From The Max Headroom Chronicles
Revision as of 15:50, 15 March 2015 by Max Headroom
A satirist must often suffer the same slings and arrows in return. Max Headroom has been parodied, satirized and paid homage in a surprisingly broad variety of ways.
- MAD Magazine
- Max appeared on the cover of the March 1987 issue of MAD, albeit wearing his Alfred E. Neuman mask.
- Gary Trudeau was one of many comics artists to latch onto the Max meme, turning then-President Ronald Reagan into a digitized parody of himself, Ron Headrest. The gag outlived Max's run.
- "Sledge Hammer: 'A Clockwork Hammer'"
- This sitcom, a running parody of tough-guy cop shows, ran on ABC in the same years as Max's show. It used a punning title and parodic theme for each episode of its two-season run. One, almost inevitably, was based on the title character becoming Max-Max-Maxified.
- Maxine Legroom
- When Max was interviewed for Playboy magazine, the editors accompanied the interview with a layout for a rather hot blonde (female, of course) equivalent named Maxine Legroom. (Page contains some very slightly NSFW images.)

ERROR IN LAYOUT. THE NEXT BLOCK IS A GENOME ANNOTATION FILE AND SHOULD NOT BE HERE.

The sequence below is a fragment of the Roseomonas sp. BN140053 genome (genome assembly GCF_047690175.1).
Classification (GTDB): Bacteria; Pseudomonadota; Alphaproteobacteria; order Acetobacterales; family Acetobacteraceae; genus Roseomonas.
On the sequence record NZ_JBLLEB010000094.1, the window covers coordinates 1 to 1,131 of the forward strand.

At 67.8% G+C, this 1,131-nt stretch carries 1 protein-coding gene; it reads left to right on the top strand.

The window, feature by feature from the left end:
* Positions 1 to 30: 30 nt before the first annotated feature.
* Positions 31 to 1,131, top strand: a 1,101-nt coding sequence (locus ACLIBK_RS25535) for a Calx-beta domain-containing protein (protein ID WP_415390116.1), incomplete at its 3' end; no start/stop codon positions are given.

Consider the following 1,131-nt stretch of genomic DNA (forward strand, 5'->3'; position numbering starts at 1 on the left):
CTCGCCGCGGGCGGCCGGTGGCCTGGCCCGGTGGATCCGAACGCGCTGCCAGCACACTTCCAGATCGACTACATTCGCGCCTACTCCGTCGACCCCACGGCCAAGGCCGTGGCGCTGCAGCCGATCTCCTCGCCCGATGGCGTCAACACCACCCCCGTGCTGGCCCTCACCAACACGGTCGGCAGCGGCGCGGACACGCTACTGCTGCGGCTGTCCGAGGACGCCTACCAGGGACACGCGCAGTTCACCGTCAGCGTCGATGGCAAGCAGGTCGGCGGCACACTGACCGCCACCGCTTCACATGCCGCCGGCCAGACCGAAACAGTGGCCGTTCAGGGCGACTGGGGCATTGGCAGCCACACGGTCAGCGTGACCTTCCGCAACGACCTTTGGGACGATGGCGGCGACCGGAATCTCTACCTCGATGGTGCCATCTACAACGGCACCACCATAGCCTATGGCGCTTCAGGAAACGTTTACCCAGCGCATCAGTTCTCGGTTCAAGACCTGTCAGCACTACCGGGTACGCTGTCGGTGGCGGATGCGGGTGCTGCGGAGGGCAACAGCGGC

- "Back to the Future II"
- The second installment of the movie franchise took Marty McFly to, uh, 2015, where among flying cars and other wonders he encountered several Max-like characters on the service screens of the old diner.
- Rule 34 before anyone conceived of a Rule 34, much less an internet. Yes, it's Max-themed porn starring Porsche Lynn.
- "Carmen Sandiego"
- The animated series featured Carmen's boss, seen only as a talking-head on TV.
- Eminem: "Rap God"
- Eminem's 2013 single "Rap God" features an extended parody of Max with the singer in full costume and on a signature moving-lines background.
- Max was portrayed as by 'Link Hogthrob' in the Spring 1988 issue of Sesame Street magazine.
- Max was